MIAMI — Boeing announced yesterday a further reduction in the production rate of the 777 to five aircraft per month from the current rate of 7 beginning in August of 2017. The cut was announced in an email to Boeing employees by Vice President and General Manager Elizabeth Lund, who noted that the reduction will drive a reduction in headcount but will not have a material impact on 2017 financials.
The content of the email is as follows:
After lengthy discussions about current market demand, we have decided to reduce the 777 production rate to 5 airplanes a month, beginning in August 2017.
Market demand drives production rates both to the upside and the downside. And the market is signaling near-term hesitation in some regions. Despite tireless work by the Sales team, orders have slowed. This is due in part to several ongoing twin-aisle campaigns that haven’t concluded in time to keep the rate steady. Therefore we must adjust accordingly to ensure we are running a healthy business and the production line remains stable.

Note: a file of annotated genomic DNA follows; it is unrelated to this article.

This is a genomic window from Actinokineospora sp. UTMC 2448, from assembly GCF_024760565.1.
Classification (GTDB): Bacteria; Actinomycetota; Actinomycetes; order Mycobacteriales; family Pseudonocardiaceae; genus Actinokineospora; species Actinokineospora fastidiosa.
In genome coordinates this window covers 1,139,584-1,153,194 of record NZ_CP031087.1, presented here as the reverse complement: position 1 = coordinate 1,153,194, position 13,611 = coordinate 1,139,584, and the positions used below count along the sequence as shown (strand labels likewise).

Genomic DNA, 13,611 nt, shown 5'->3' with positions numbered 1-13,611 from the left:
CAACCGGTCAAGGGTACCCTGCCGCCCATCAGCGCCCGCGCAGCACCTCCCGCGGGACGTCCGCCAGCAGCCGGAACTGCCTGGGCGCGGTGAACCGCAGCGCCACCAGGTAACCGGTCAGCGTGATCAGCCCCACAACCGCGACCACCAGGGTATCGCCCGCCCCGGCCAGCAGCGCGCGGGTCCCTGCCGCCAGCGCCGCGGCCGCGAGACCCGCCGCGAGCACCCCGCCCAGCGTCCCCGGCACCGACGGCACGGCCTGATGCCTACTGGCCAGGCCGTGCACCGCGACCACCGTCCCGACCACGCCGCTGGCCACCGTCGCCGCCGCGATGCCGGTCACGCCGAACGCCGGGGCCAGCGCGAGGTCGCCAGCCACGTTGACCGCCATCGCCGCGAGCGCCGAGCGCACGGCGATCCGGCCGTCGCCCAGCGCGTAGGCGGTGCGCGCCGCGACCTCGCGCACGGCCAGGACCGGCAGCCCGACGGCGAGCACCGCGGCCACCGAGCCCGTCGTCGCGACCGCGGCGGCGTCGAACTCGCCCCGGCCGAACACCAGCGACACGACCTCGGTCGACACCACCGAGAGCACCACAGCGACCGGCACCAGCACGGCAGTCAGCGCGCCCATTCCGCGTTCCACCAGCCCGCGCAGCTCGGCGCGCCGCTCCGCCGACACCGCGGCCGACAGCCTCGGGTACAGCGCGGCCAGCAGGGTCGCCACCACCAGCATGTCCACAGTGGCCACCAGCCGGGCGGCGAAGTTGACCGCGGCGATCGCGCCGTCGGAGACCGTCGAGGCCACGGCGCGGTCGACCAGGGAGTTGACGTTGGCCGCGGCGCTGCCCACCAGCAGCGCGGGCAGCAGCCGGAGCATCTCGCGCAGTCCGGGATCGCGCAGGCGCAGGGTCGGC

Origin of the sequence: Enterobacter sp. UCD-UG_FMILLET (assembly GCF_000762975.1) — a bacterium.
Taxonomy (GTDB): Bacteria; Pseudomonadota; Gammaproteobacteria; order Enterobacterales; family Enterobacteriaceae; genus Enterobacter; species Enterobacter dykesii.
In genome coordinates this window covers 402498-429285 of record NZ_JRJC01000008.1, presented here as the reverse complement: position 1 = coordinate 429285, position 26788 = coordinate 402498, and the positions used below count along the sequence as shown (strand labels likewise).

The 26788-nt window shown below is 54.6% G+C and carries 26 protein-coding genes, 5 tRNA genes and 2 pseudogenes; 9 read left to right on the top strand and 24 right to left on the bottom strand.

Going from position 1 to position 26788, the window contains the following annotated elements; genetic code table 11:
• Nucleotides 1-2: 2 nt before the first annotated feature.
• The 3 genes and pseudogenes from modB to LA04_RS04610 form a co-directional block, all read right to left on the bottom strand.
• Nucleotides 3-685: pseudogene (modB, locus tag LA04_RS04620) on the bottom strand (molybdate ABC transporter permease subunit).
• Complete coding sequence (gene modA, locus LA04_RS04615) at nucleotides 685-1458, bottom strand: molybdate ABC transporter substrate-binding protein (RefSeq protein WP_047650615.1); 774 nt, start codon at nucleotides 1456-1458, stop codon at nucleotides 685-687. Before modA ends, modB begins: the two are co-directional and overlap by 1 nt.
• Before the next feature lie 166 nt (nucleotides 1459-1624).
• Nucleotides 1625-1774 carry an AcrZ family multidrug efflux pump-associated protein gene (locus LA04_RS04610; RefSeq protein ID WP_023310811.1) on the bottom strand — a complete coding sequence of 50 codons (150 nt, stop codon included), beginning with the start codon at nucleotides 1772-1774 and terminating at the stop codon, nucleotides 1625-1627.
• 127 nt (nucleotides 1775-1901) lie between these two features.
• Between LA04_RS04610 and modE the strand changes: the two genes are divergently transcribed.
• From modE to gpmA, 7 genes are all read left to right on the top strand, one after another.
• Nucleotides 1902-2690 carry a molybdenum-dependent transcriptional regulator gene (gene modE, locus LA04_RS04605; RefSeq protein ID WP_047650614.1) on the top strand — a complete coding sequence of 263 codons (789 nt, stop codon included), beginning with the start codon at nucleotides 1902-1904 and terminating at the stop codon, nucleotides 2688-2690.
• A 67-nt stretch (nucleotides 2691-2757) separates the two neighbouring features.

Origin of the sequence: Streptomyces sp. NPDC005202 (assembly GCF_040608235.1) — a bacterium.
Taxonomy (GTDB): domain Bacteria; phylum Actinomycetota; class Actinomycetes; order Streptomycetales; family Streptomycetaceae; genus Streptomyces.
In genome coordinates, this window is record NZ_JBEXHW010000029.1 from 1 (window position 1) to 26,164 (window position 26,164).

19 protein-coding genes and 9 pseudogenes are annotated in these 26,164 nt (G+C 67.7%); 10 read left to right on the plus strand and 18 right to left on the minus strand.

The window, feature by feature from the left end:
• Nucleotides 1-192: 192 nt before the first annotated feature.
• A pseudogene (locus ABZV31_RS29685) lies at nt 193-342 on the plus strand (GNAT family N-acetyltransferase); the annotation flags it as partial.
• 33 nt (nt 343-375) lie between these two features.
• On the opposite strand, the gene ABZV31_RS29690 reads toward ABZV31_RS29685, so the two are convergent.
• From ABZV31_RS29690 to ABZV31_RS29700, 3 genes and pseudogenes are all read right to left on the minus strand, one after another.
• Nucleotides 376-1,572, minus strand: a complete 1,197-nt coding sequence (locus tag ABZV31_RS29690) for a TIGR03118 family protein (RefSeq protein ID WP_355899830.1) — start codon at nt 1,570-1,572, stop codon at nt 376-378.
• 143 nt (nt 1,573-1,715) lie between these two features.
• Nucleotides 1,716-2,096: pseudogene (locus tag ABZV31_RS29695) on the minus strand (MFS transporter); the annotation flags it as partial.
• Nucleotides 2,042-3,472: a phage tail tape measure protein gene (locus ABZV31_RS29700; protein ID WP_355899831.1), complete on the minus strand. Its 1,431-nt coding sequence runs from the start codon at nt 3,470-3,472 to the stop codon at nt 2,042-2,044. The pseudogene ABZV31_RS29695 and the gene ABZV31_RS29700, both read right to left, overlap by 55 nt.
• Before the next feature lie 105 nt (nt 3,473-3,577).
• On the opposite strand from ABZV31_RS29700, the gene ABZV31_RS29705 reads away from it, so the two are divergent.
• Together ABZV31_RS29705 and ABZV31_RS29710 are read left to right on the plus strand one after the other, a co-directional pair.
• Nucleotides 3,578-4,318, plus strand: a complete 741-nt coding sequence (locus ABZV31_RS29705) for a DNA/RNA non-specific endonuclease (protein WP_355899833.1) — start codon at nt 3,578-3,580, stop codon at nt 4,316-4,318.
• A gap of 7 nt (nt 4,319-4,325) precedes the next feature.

Yesterday’s contractual agreement with Iran Air for 15 777-300ERs and 15 777Xs is good news, and our plan is to start 777-300ER deliveries to Iran Air in 2018. The decision to reduce rate, however, already factored this agreement into our assessment of the near term market landscape. Our sales team will continue their tireless work to fill existing openings in our skyline at the five airplanes per month production rate.
The 777 program does expect some impact on employment next year. While the exact number of affected positions has not been determined, we will do our best to lessen the impact.